This is my second foray into Maisie Dobbs. I didn't care for her first time and, I must admit, nothing much has changed. Winspear does include information on the gypsies that I found interesting until it became redundant. She also includes details to the point of minutia on things that aren't particularly important. Her descriptions are informative but not evocative so that a feeling for the sense of place is missing.
As a character, Maisie is the sort of person who would annoy me if I knew her. Yes, I can justify some of it by remember she's experience the trauma of war, but not all. There is arrogance to Maisie that surpasses self confidence and is somewhat unappealing as it borders on arrogance. Her friend, Priscilla, is the complete antithesis to Maisie and annoying in her own way. In fact, the most interesting characters in the book were Maisie's father followed closely by the dog.
The story itself is just not gripping. There's no real suspense or emotion; everything is at a distance and somewhat dispassionate.Read more ›
Maisie Dobbs is a psychologist and investigator. All the novels take place in England in the late 1920's. Maisie is asked to investigate a small village for a company hoping to purchase the local brick works. They are concerned about a series of fires and small thefts that have been occurring.
It is hop picking season in the village, so her assistant Billy and his family are also in the village to work, as are a band of gypsies. The villagers do not report the fires and just gloss over them. They are very reticent about some of the history of the village and do not like the gypsies. With patient questioning Maisie unravels the mysteries surrounding this tiny enclave.
The descriptions of society at this time are fascinating. If you're looking for a good cozy mystery, this might be for you.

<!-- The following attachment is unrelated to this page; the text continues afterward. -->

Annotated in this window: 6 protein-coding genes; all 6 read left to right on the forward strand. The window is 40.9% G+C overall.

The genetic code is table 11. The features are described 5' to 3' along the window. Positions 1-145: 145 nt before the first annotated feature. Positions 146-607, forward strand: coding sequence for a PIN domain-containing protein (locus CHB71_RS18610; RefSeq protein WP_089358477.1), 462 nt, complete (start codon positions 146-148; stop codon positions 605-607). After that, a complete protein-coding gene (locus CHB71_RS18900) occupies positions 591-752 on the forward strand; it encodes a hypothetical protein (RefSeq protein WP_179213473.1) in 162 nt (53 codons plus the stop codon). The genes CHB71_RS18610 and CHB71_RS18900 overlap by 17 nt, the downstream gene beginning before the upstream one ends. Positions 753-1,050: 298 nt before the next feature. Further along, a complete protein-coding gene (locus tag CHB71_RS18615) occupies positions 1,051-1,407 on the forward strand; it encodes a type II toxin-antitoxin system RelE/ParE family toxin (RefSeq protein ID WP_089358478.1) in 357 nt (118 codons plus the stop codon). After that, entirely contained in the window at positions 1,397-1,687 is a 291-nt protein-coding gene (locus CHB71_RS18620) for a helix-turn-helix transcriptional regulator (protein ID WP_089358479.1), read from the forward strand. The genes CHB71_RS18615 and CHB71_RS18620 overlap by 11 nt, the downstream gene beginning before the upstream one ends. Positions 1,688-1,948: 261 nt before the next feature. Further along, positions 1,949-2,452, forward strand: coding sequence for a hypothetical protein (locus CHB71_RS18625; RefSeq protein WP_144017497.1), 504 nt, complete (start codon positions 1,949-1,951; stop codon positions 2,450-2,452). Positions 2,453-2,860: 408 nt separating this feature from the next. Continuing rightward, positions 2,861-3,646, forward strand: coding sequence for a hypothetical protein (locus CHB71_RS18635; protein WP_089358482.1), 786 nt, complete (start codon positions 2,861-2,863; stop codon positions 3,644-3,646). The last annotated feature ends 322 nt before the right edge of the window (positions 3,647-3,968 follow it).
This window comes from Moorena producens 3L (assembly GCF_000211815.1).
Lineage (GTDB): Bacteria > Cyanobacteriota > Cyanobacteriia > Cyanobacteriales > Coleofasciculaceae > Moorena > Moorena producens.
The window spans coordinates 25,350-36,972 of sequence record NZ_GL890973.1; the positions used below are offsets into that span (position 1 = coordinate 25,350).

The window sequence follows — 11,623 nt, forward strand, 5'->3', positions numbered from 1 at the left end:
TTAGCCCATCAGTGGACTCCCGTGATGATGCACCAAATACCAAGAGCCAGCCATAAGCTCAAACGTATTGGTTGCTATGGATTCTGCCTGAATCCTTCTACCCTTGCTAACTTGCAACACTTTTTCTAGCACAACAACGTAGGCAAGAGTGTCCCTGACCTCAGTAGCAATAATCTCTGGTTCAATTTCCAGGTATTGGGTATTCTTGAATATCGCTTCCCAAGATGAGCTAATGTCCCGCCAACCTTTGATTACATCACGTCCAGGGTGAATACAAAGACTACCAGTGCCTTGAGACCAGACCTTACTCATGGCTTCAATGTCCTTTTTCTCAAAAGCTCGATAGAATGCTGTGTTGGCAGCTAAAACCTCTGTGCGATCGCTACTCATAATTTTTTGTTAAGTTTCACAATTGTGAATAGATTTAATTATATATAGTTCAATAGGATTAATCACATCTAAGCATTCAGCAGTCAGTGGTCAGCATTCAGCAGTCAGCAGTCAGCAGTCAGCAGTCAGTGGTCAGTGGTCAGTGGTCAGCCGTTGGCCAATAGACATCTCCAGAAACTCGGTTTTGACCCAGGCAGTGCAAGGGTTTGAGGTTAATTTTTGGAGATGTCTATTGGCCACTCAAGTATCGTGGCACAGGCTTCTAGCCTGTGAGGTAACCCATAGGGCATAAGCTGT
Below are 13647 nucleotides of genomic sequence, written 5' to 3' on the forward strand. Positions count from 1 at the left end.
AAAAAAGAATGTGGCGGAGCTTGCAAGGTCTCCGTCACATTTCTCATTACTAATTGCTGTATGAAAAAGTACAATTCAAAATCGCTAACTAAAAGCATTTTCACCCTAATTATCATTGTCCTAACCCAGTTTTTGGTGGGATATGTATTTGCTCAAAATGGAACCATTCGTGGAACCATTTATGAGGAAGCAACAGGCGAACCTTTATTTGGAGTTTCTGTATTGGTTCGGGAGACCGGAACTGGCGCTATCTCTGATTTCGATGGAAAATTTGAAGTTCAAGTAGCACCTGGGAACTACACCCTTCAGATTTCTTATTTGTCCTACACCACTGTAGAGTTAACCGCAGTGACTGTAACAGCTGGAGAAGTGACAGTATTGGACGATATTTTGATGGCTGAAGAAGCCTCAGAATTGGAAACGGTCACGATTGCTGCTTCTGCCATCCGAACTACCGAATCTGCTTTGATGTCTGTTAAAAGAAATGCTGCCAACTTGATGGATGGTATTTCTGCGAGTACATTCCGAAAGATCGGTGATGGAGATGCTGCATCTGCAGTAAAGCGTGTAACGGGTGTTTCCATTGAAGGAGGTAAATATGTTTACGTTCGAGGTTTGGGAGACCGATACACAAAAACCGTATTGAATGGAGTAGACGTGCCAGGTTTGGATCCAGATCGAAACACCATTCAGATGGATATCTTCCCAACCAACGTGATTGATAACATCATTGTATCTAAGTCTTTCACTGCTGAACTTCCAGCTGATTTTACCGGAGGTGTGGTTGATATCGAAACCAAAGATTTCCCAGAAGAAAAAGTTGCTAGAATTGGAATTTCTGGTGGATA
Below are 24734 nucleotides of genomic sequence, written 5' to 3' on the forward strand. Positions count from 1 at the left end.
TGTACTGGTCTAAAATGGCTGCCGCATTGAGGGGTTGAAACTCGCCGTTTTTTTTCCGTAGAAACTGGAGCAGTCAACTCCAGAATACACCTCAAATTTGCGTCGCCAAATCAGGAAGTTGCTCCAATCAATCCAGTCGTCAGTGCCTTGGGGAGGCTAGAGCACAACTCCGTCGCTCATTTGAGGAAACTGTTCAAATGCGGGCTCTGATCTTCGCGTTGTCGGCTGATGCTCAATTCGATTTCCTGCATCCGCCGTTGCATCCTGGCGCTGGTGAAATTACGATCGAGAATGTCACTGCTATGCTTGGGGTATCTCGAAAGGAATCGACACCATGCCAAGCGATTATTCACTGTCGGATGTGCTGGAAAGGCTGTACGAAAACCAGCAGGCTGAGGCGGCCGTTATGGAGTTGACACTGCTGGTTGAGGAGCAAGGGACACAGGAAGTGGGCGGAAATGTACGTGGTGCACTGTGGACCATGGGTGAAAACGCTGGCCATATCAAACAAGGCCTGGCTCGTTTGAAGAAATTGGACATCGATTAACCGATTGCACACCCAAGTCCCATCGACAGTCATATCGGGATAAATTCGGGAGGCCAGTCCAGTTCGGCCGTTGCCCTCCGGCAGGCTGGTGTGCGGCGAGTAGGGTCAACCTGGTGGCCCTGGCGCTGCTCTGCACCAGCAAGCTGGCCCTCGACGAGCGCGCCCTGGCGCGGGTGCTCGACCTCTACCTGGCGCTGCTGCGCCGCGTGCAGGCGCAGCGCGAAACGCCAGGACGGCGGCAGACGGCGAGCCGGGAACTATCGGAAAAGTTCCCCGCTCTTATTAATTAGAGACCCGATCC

The Compton Corporation wishes to place a purchase offer on the estate, but James is hearing doubts about the landowner, a man called Alfred Sandermere, the younger son of Lord Sandermere, who became heir to the estate when his older brother Henry was killed in the Great War. Apparently, Alfred has done nothing but draw funds from the estate, leaving it on the verge of bankruptcy. "It's essentially a fire sale," James tells Maisie, and there's nothing more than the Compton Corporation likes than "a clean transaction."
For sure the petty crime and vandalism in the house, and at the accompanying brickworks, are in danger of jeopardizing the sale. Even stranger is that all of the local villagers are keeping quiet about it with no one especially hurrying to point a finger. Trusted with the job of looking into matters to find out if there's anything amiss locally that would affect James' purchase of the Sandermere estate, Maisie travels to Heronsdene with her faithful cockney assistant Billy Beale whom she entrusts to do much of the initial legwork.
A center for the summer season of hop picking, Heronsdene, however, proves to anything but bucolic for Maisie, the initial drive through the village causing her to shiver with the hair on her back bristling with uncertainty.Read more ›
All Maisie Dobbs fans will enjoy this story immensely. It is well written and keeps you guessing till the very conclusion of the story. It also leaves wide a new path for Maisie which could go in many different directions in future stories we all anticipate with great expectations.
Jacqueline Winspear has brought freshness to the detective genre, much as Dorothy L Sayers did in her time. The stories and characters have great depth, as the characters continue to grow with sigificance in each story. I look forward to reading many more adventures in the future!